Wimbledon area guide

There's more to SW19 than tennis – discover the area's best bars, restaurants, culture and more with our comprehensive guide

AELTC / Matthias Hangst

Even if you’re visiting during one of the 50 weeks of the year when the tennis isn’t on, there are plenty of ace things to do in Wimbledon. In fact, with a windmill museum, a famous common, a theatre that’s home to some of London’s best family-friendly shows and some great bars and restaurants, you could find that strawberries and cream are the last thing on your mind. 

Wimbledon highlights

Museums

Wimbledon Lawn Tennis Museum

The Wimbledon Lawn Tennis Museum contains digital displays tracing the history of lawn tennis. A cinema with 3-D effects explains the science of the game, a hologram of John McEnroe roams the dressing room and an interactive area allows visitors to test their skills in simulation games. View venue details

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Things to do

Wimbledon Tennis Championship

Whether you're a legitimate tennis fan or just in it for the Pimm's and oh-so-toned players, Wimbledon Tennis Championships are once again upon us (Monday June 29 – Sunday July 12) and it's time to get excited. If you missed out on tickets in the public ballot, here's our eight-step guide to camping, queueing and buying grounds passes on the day. Or if you're happy to witness all the tournament's action outside SW19, discover where to find the free live screenings across the capital. Getting tickets to the Wimbledon Championships at the All England Lawn Tennis Club does require a lot of forethought. Seats on Centre and Number 1 courts are distributed by ballot the preceding year, although die-hard tennis fans who queue on the day may well get the chance to gain entry. The ticket queue for this year’s Wimbledon officially opens at 8am on Sunday June 28 2015, however hundreds of people will have been camping in line since the previous evening. Around 500 tickets every day are available at the Gate 3 turnstile for Centre Court (except for the last four days; tickets for those days are like gold dust) and court numbers 1 and 2, plus several thousand grounds tickets. If you’re intending to turn up to The Championships after work, the late entry queue opens at 5pm daily. You can often pay a reasonable rate for the seats of spectators who have left the venue early. Do note, tickets can only be purchased by cash. Tennis fans willing to splash a bit more cash can purhcase unwanted deb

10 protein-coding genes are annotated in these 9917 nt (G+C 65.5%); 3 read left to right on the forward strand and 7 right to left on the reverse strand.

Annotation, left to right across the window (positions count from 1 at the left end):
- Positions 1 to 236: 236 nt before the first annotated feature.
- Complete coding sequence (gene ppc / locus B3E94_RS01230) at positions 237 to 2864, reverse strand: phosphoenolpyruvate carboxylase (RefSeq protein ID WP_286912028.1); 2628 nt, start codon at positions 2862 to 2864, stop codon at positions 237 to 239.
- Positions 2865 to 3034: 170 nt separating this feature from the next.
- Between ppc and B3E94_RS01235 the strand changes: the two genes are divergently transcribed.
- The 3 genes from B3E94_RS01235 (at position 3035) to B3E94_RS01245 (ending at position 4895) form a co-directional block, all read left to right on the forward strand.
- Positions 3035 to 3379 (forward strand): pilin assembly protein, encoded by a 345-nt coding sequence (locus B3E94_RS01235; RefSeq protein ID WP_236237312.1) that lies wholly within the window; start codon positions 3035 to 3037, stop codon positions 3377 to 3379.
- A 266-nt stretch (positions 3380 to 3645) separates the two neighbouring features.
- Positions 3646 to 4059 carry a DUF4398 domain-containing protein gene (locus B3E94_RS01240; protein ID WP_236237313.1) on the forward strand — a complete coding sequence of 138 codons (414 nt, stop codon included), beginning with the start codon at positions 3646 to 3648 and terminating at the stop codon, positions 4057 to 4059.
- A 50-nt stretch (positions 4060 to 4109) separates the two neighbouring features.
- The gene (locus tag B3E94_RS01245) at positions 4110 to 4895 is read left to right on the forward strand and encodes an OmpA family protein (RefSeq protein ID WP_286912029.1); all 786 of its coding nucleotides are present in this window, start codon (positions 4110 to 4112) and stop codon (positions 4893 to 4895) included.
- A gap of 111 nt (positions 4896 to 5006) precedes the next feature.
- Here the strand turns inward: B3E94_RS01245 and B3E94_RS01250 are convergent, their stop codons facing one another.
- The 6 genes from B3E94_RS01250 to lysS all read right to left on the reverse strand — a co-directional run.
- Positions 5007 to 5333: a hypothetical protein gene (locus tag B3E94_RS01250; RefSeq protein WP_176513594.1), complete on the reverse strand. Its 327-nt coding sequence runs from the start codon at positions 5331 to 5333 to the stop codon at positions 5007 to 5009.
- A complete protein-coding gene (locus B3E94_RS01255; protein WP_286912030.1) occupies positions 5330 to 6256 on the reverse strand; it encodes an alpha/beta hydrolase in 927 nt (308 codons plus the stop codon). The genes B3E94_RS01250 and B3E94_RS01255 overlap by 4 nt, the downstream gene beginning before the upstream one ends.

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Things to do

Wimbledon Common

Take a stroll on Wimbledon common, have a picnic in the sunshine or join a rambling tour and discover wildlife in the area. Wimbledon Common is the perfect place for an outdoor adventure. View venue details